Facebook Twitter

Bad-milk scandal stuns Japan

SHARE Bad-milk scandal stuns Japan

TOKYO — Japan, a nation long dominated by trusted corporations, was stunned by the news that a leading dairy manufacturer was temporarily halting production after more than 11,000 people were sickened by its tainted milk.

The food poisoning, which struck last month, stemmed from staph bacteria in a production-line valve for lowfat milk at a Snow Brand Milk Products Co. factory in Osaka, western Japan.

Snow Brand recalled its Osaka plant products and many supermarkets stopped carrying everything made by the company. There were allegations in the Japanese media that Snow Brand had used milk returned from stores, including some with expired freshness dates, to make other products. Police have begun an investigation into possible criminal negligence.

This week, the company announced it was halting production at its 21 plants for about a week. Spokeswoman Kazu Taguchi said inspections at the plants began Wednesday and the company has apologized for what happened and acknowledged the possibility some of its products were recycled.

The food poisoning so shattered consumer confidence that some Japanese are afraid to buy any milk at all.

"It's frightening. I'm never going to buy another Snow Brand product again," said Toshiko Akiyama, 52, clutching a French-made Camembert cheese she had bought instead of locally produced milk products. "I'm outraged. I'd trusted them."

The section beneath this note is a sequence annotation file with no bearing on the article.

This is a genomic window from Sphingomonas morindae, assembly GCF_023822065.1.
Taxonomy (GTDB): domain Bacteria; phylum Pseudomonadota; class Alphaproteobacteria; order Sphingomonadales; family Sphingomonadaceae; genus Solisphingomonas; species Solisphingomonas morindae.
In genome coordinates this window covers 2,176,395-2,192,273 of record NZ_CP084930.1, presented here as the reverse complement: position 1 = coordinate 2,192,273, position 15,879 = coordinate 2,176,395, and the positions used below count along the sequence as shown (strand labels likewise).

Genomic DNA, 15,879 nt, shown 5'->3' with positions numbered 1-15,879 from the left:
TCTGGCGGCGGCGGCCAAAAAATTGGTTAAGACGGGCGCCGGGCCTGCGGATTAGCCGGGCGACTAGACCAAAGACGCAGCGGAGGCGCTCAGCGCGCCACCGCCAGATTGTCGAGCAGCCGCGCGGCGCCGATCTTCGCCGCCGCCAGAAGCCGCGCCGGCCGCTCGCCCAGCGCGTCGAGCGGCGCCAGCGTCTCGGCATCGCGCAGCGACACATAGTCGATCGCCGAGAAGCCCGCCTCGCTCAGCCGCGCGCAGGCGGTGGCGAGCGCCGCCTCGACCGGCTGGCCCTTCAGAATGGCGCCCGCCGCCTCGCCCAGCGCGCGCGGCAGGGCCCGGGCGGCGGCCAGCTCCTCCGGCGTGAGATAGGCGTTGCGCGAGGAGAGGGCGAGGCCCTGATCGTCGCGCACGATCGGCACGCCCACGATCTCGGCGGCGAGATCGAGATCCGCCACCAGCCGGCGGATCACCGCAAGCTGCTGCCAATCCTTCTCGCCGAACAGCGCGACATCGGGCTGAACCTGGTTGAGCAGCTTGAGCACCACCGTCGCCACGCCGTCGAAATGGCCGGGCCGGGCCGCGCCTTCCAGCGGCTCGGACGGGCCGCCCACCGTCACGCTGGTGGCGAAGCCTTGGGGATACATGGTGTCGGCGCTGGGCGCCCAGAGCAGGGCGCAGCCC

While the staphylococcus aureus bacteria can cause vomiting and diarrhea, it's not usually deadly. An 84-year-old woman who was hospitalized after drinking Snow Brand milk died Sunday of a heart attack, but doctors were investigating whether the death was caused by food poisoning. At least five people remain hospitalized, Osaka officials said.

Troubles hit another maker, Morinaga Milk Industry Co., this week, when at least 80 children complained of abdominal pains and a strange smell in their milk. Morinaga spokesman Shigeo Kurihara said the likely cause was the stronger disinfectant used on its crates in response to the food poisoning at Snow Brand.

With its roots in a cooperative of dairy farmers formed in the 1920s, Snow Brand grew into a nationwide brand, gradually fostering a fondness for milk and cheese among a people more used to fish and rice. The company's snowflake logo gained recognition throughout Japan.

What has especially outraged Japanese was Snow Brand's response to the crisis. Instead of rushing to recall its products, the company initially appeared preoccupied with its reputation.

TV news footage showed Snow Brand President Tetsuro Ishikawa snapping at a persistent reporter, "I haven't slept a wink." Ishikawa later said he would resign.

"The response of the company's top management does not reflect the sense of responsibility that should go hand-in-hand with a food manufacturer," the national Asahi newspaper said.

The food poisoning is just one more corporate failing fraying Japan's faith in its once-mighty companies. On Wednesday, a department store chain, Sogo Co., went bankrupt after public criticism forced it to turn down a government bailout.

Eleven-year-old Akira Sato still isn't used to the new brand of milk at his school. But he acknowledged he was afraid to drink Snow Brand.

"What happened might happen again," the fifth grader said.